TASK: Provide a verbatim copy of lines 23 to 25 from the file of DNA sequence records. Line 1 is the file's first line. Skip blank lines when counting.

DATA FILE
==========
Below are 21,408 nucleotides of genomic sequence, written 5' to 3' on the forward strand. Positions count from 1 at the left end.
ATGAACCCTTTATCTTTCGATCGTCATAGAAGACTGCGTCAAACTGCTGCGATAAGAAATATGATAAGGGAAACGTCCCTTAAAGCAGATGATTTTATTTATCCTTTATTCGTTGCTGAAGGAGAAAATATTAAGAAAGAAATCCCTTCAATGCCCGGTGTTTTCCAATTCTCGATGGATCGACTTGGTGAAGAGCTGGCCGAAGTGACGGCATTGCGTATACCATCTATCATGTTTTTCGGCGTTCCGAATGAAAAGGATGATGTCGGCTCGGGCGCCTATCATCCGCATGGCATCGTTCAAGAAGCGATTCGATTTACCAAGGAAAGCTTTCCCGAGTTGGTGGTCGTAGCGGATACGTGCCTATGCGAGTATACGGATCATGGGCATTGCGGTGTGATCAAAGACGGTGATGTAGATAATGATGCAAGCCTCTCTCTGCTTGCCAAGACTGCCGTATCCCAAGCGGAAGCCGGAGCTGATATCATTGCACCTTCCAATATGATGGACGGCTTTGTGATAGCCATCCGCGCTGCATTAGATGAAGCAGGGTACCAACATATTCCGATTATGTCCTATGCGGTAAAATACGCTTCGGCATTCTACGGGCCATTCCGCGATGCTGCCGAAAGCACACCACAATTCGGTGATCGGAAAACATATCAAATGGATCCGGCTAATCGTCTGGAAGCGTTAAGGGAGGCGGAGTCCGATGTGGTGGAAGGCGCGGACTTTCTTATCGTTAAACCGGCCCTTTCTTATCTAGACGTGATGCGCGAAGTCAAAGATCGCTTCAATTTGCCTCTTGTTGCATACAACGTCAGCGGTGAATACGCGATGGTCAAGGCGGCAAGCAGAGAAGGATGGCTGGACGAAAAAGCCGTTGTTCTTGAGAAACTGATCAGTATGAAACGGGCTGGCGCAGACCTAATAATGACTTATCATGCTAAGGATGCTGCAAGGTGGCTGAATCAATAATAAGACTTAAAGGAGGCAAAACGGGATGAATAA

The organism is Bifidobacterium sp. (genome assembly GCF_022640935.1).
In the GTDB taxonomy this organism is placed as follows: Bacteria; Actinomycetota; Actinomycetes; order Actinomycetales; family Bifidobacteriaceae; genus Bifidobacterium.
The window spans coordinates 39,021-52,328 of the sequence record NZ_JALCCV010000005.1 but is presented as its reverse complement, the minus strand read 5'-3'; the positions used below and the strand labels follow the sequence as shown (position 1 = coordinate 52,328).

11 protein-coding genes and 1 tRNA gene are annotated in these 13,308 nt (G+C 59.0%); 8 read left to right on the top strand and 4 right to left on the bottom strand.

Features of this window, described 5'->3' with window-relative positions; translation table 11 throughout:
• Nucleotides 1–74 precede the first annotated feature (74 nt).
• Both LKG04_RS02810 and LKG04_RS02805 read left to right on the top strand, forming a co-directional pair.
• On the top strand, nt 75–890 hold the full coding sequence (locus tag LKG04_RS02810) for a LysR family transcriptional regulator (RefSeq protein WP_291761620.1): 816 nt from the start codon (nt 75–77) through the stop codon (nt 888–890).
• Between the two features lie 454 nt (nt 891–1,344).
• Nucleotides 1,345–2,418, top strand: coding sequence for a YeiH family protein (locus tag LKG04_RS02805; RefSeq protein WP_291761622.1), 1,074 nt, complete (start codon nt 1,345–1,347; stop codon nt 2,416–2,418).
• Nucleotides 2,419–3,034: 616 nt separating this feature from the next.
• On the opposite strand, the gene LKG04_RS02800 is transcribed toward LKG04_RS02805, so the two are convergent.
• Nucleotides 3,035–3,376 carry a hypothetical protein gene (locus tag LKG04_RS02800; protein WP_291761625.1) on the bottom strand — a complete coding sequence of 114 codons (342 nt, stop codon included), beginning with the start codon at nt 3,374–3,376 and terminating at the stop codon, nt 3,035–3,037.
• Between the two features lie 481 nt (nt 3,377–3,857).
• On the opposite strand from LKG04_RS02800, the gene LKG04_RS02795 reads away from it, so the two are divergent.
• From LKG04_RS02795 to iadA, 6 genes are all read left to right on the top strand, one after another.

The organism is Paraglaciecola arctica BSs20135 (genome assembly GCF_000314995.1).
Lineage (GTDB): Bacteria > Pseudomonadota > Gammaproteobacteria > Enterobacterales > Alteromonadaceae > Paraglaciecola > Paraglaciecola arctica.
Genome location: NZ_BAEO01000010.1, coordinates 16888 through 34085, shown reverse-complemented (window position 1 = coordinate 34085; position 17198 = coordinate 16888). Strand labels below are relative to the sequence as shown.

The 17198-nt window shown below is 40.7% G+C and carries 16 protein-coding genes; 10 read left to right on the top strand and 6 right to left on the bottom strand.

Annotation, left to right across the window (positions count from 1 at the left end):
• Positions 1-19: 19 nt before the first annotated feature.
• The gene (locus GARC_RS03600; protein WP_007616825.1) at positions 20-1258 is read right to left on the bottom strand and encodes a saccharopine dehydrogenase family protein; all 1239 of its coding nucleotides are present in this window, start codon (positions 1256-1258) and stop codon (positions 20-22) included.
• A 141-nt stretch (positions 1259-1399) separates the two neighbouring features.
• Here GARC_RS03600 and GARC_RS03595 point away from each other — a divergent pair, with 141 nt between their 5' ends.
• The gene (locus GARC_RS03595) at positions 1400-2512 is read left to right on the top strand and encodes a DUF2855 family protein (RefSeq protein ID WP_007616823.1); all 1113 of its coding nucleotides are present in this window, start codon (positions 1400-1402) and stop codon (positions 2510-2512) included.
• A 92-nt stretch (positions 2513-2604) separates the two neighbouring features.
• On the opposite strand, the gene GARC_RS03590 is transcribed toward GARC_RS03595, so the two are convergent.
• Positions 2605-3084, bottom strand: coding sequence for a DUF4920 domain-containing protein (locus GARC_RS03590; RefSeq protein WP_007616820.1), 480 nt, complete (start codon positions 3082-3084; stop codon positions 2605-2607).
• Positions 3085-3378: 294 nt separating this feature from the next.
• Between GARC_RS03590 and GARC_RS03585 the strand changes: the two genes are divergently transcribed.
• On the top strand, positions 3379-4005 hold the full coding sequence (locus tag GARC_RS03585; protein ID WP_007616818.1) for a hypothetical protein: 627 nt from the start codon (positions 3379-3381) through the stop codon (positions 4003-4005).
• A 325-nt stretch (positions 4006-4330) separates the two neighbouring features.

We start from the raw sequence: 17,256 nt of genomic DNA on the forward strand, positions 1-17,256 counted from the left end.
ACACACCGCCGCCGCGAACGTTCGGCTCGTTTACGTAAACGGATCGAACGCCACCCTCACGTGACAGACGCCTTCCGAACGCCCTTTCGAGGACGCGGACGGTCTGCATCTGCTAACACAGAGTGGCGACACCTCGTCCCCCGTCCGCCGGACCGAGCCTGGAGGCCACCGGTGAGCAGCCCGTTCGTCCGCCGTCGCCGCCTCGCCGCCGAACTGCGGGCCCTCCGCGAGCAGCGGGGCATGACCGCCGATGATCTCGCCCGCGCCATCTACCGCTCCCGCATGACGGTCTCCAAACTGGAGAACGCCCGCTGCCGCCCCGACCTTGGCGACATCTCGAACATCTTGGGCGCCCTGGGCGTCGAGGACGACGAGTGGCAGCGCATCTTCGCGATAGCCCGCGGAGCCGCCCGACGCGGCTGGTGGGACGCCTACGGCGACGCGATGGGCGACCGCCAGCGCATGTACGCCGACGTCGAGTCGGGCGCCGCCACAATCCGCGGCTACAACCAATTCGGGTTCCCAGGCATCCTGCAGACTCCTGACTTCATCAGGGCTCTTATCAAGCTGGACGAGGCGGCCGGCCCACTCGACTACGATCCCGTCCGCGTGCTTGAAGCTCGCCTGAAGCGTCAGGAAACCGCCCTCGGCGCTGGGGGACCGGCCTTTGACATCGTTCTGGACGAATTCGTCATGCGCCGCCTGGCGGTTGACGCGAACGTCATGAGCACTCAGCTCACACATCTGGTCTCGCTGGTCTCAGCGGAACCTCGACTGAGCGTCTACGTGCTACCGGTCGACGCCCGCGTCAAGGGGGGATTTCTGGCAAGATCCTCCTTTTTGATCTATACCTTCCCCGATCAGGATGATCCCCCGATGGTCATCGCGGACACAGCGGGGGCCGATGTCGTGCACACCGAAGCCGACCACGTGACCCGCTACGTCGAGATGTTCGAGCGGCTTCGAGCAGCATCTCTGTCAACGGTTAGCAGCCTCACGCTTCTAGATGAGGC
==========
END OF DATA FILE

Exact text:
Annotation, left to right across the window (positions count from 1 at the left end):
• Positions 1-19: 19 nt before the first annotated feature.
• The gene (locus GARC_RS03600; protein WP_007616825.1) at positions 20-1258 is read right to left on the bottom strand and encodes a saccharopine dehydrogenase family protein; all 1239 of its coding nucleotides are present in this window, start codon (positions 1256-1258) and stop codon (positions 20-22) included.